Surviving the Christmas Period with a Stoma
So, Christmas is fast approaching and let’s be honest apart from Easter this is the only other time of year that you can get away with eating your actual body weight in food without feeling guilty until the New Year kicks in with the ‘New Year, New Me’ air quotes.
So how do I survive Christmas and not get stressed out over the one day of the year that can potentially put families into a fair amount of debt or be the breaking point for families that may not be able to afford the Christmas period at all…
How do I get through it?
Anyone who says Christmas is full of light and joy have obviously never had one of my family Christmas’. Christmas is an extremely stressful time of year. Day in and days out of shenanigans to keep the children entertained and in the Christmas spirit.
Then there is the Christmas present list. The fear of getting someone something ‘off the cuff’ that they don’t like or the ‘it looks like this one got more than the other’ even though you have strict budgets in place.
Not to mention who’s going to whose and which day and so forth.
I love Christmas but thanks to having Crohn’s disease and many surgeries over the years I am normally admitted several days after Boxing Day because the stress has made me ill. Oh the irony, the happiest time of year lands me on a free NHS stay.
Thankfully the last 4 years have completely changed once I took charge and stopped stressing about the big things.
How do I prepare for Christmas?
I save for Christmas. I put away £40 a month matched by my partner so come November we can purchase everyone’s presents via the sales and get family members a better Christmas present for the proposed budget for each person.
My daughter comes from a split family, so I have to deal with two Christmas lists. The one for Mummy and Benny and the other for her Father. Thankfully my daughter is now at the age where books and Harry Potter are the only things in life, so they are easier to acquire. Won’t mention the year we got told on the 22nd of December one could not procure a Hatchimal and that’s all she had asked Father Christmas for. We provided after spending about 12 hrs stalking eBay and nearly going grey-haired in the process.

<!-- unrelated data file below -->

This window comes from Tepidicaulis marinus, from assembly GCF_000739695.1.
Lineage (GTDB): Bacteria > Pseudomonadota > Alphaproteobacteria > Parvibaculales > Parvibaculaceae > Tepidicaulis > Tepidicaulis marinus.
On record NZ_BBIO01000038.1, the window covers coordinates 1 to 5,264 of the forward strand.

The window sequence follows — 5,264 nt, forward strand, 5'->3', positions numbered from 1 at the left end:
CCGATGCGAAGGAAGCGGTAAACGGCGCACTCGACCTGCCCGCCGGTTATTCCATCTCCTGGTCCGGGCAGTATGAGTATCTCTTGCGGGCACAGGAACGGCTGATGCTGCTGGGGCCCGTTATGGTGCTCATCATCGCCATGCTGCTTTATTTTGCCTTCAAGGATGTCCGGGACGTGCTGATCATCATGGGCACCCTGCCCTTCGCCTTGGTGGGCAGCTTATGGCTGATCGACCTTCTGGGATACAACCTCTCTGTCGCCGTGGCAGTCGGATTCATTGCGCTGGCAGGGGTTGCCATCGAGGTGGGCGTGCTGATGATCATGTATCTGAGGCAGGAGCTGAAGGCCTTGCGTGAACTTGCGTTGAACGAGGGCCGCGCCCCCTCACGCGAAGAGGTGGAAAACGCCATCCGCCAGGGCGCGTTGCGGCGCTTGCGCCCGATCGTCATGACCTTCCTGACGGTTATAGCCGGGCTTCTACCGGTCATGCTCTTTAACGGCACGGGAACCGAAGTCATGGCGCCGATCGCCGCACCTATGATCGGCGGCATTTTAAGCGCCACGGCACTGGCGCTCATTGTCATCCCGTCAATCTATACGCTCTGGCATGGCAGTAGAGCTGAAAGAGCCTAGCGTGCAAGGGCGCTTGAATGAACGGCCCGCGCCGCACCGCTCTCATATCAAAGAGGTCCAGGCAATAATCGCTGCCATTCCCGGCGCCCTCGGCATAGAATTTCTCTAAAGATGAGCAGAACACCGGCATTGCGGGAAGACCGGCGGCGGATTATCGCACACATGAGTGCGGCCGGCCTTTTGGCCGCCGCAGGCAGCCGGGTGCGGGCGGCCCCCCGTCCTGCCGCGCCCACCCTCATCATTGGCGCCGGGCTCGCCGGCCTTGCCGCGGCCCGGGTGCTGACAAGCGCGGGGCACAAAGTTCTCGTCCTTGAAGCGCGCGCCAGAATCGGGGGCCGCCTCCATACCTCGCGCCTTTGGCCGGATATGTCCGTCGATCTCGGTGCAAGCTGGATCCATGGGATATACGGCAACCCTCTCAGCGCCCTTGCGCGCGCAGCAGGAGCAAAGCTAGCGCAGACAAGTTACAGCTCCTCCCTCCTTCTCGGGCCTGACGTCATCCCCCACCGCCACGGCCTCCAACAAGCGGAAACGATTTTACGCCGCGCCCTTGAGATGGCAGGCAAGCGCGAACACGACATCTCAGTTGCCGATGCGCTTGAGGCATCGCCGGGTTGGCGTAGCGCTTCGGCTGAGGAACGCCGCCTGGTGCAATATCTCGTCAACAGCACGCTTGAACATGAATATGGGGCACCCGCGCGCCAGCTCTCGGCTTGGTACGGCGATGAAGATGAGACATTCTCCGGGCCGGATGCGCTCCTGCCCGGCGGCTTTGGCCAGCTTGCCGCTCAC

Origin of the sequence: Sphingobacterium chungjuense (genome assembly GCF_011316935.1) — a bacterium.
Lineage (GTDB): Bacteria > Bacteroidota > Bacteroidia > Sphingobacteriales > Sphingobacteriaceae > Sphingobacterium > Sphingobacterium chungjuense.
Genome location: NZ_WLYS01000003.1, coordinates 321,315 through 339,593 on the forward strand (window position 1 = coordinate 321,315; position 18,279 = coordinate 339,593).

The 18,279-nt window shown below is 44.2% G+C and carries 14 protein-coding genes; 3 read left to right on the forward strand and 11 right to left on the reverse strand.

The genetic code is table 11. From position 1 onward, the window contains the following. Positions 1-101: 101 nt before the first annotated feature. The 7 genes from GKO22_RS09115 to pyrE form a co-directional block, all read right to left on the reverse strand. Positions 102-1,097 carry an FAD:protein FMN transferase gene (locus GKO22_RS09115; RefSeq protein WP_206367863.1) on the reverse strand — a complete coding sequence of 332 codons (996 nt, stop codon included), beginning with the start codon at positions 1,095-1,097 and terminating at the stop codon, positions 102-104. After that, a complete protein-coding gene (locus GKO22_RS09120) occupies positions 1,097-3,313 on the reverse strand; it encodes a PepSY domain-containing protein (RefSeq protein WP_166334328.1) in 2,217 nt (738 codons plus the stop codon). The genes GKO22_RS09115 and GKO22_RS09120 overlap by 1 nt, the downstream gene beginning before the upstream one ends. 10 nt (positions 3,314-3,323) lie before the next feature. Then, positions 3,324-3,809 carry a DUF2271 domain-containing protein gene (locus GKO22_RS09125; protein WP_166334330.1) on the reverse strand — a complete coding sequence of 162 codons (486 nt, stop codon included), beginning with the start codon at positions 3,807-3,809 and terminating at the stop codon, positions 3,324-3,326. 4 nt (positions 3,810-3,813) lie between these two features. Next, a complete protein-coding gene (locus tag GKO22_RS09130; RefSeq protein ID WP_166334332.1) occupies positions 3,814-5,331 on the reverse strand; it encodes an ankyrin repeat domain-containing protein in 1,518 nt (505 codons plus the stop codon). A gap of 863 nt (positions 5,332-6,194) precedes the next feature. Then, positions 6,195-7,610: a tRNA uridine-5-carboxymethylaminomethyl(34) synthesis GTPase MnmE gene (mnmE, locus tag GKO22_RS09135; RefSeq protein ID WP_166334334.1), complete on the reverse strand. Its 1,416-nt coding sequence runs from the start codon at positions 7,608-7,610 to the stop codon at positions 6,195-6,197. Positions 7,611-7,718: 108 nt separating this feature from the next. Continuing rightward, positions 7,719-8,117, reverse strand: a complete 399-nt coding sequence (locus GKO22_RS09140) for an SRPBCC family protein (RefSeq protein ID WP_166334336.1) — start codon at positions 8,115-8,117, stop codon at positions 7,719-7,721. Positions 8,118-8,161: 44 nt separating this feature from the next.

Pre-book family days out. Sounds like madness, right? Coming from a family with numerous nieces and nephews it is cheaper to pre-book seeing Father Christmas plus it means I only have to put up the barrage of screaming children for that one time. Nothing raises my stress levels than huge populations of people that seem to forget their manners and pushing people or barging into children is perfectly acceptable!?
Book a day that’s just for you. Each year we do two Father Christmas Visits. One for Nanny and one that’s just our family unit. This year we have booked the Spa Valley railway as it’s like the Harry Potter train so added bonus points for us this year.
It’s the little things that count, Christmas craft kits from The Works or even Poundland for the children are an inexpensive way of making memories and they appreciate the time spent rather than the big grand gestures. We make tree decorations together and always do handmade Christmas presents for the teachers which are candy canes melted into hearts and filled with white chocolate with snowflake sprinkles.
If you’re not seeing your family over the day of festivities then arrange a mutual evening for Christmas present drop-offs or have a small Christmas Eve party so the kids can spend time together without the guilt of missing out on each families prospective Christmas meals.
Christmas is effectively about spending time together. Kids remember the time spent, the way mum & dad decorated the tree. The Christmas presents will soon long be forgotten along with the Hatchimal bird minus a wing sitting in the bottom of the toy box.
Many thanks for reading